The boy knows how to put on the charm
The nurse leaned down and slapped a turtle sticker on my son James' chest. Grinning and pointing at his new gift, his eyes goteven bigger when she handed him a chocolate sucker. The entire doctor's office circled around my little two-year-old, who was clearly working it to his advantage. Batting his blue eyes, he would grin at a few nurses. And they would just melt. "He is the sweetest little thing," one of them said, as I stood at the counter. I couldn't help but wonder if she noticed my hair sticking out of my barrette. Perhaps the whelp on my shin wasn't as bad as I thought. Or maybe the wet spot on my shirt from his tears had dried up. I looked like a wreck and "that sweetest little thing" put me in that state in less than three minutes just moments ago in the doctor's room. This is not the same James, I thought to myself. The same angel who is entertaining the nursing staff was on the verge of a mental breakdown just a few steps down the hall. James and I were at the doctor to get his ears checked. He had tubes put in when he was about a year old, and every six months we return to make sure everything is in order. You know how a dog will tuck his tail between his legs, start shaking and lock it up when he goes to the vet? It's almost as if the animal knows what's in store. That was James yesterday when we walked into the waiting room. As I signed our name on the sheet, he started crying and saying, "No ears, no ears," over and over again. He soon was distracted by a few books. But when his name was called to come to the back, the "no ears" rant started again. Once we were put inside a room to wait for the doctor, he was fine. Playing with toys, he seemed to have forgotten where he was. And then there was the knock. The doctor entered, and James lost it. Burying his face in my chest, he starting bellowing, "no ears, no ears." As the doctor looked into his ears with his tool, we had to literally hold him down. A nurse stuck her head in to see if she could be of assistance. When the doctor tried to look down his throat, James almost took a chunk out of the wooden tongue compressor. I think he even tried to kick his diaper bag over. Everything looked to be in order, and the medical party left the room explaining to me that "they had seen worse." Even after they left, James wanted to show how mad he was. Placing his chin on his shoulder, he pointed at me and said, "no ear." As I gathered up our belongings, he picked up a magazine and threw it on the floor. My hair was messed up from the struggle. My leg had been attacked by aflaring, bulky shoe. And my shirt had James' tears and I can only imagine what else smeared across the collar. Making our way out ofthe room to the check-out counter, I looked as if I was a returning prisoner of war. As soon as the nurses gathered around James,his bad attitude went out the window. He was an angel, a saint, a little piece of heaven. "Ya'll didn't hear him in there, did you," I asked. "Oh, he wasn't bad," one of them said, playing with James' hair. "Momma's telling stories about you, huh?" There is always that moment. That moment when you look like a fibber about your child's outlandish behavior. They seem to know when to put the charm on. That same "charm" quickly wore off in the car on the way home. James threw his toy truck in the floorboard and began to cry constantly for me to retrieve it. There was no way that I was going to attempt to fish around my seat for a toy with cars whipping past me at almost 80- miles an hour. Pulling over on the side of the road, I found the truck and handed it back to him. "My truck," he said, with a grin and flashing his baby blues. I have to admit. The charm usually works on me too.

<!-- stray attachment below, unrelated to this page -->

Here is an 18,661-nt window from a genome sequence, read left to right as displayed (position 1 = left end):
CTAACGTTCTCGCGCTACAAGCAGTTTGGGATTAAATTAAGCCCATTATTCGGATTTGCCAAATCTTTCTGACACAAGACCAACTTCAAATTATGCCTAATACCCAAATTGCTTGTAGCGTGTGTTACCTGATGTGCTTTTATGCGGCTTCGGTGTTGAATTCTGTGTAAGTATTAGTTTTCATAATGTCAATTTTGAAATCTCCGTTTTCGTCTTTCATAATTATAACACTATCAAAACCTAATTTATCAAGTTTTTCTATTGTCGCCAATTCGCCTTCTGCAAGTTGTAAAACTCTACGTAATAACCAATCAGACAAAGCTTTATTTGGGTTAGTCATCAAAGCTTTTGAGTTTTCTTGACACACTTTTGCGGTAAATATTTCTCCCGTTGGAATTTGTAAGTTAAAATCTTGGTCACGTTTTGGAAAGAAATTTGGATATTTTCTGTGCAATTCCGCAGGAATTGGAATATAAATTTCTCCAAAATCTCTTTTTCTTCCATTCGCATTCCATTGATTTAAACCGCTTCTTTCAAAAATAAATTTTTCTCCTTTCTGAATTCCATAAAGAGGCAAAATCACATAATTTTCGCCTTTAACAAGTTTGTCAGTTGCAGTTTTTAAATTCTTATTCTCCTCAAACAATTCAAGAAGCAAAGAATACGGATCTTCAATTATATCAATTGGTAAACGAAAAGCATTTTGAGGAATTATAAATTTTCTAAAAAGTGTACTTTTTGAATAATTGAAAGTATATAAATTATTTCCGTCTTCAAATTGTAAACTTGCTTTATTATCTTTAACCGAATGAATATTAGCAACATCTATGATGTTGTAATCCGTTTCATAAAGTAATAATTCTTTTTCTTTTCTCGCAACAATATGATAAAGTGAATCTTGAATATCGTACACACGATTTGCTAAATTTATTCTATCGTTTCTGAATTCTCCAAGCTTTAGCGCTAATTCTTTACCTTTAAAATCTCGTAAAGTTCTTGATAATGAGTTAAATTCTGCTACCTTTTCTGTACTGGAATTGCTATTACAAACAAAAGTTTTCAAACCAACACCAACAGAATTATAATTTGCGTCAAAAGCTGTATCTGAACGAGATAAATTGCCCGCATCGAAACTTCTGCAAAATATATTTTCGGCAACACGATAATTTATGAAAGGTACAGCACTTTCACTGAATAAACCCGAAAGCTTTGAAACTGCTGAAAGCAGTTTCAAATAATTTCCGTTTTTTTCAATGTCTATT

Jamie Patterson is a
reporter for The Yazoo
Herald. She can be reached
at 746-4911 or by e-mail at